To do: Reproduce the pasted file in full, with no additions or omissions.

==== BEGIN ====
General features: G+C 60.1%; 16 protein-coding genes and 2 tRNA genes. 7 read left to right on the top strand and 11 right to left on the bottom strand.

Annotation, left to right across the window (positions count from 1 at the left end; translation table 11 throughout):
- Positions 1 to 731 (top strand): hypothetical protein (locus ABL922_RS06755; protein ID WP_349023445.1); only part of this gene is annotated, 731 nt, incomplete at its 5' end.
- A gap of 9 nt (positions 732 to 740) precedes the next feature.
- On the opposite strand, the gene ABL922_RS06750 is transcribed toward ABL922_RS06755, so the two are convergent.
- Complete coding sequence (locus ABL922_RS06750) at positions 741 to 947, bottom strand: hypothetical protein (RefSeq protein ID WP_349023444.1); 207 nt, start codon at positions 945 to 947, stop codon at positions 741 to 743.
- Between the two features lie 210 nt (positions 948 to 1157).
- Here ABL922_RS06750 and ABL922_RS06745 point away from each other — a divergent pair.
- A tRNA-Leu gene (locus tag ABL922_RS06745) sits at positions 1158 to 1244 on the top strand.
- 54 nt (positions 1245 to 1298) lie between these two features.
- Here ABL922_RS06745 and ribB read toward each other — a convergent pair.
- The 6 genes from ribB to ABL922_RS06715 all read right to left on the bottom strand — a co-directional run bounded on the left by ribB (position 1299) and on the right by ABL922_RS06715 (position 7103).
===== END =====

General features: G+C 60.1%; 16 protein-coding genes and 2 tRNA genes. 7 read left to right on the top strand and 11 right to left on the bottom strand.

Annotation, left to right across the window (positions count from 1 at the left end; translation table 11 throughout):
- Positions 1 to 731 (top strand): hypothetical protein (locus ABL922_RS06755; protein ID WP_349023445.1); only part of this gene is annotated, 731 nt, incomplete at its 5' end.
- A gap of 9 nt (positions 732 to 740) precedes the next feature.
- On the opposite strand, the gene ABL922_RS06750 is transcribed toward ABL922_RS06755, so the two are convergent.
- Complete coding sequence (locus ABL922_RS06750) at positions 741 to 947, bottom strand: hypothetical protein (RefSeq protein ID WP_349023444.1); 207 nt, start codon at positions 945 to 947, stop codon at positions 741 to 743.
- Between the two features lie 210 nt (positions 948 to 1157).
- Here ABL922_RS06750 and ABL922_RS06745 point away from each other — a divergent pair.
- A tRNA-Leu gene (locus tag ABL922_RS06745) sits at positions 1158 to 1244 on the top strand.
- 54 nt (positions 1245 to 1298) lie between these two features.
- Here ABL922_RS06745 and ribB read toward each other — a convergent pair.
- The 6 genes from ribB to ABL922_RS06715 all read right to left on the bottom strand — a co-directional run bounded on the left by ribB (position 1299) and on the right by ABL922_RS06715 (position 7103).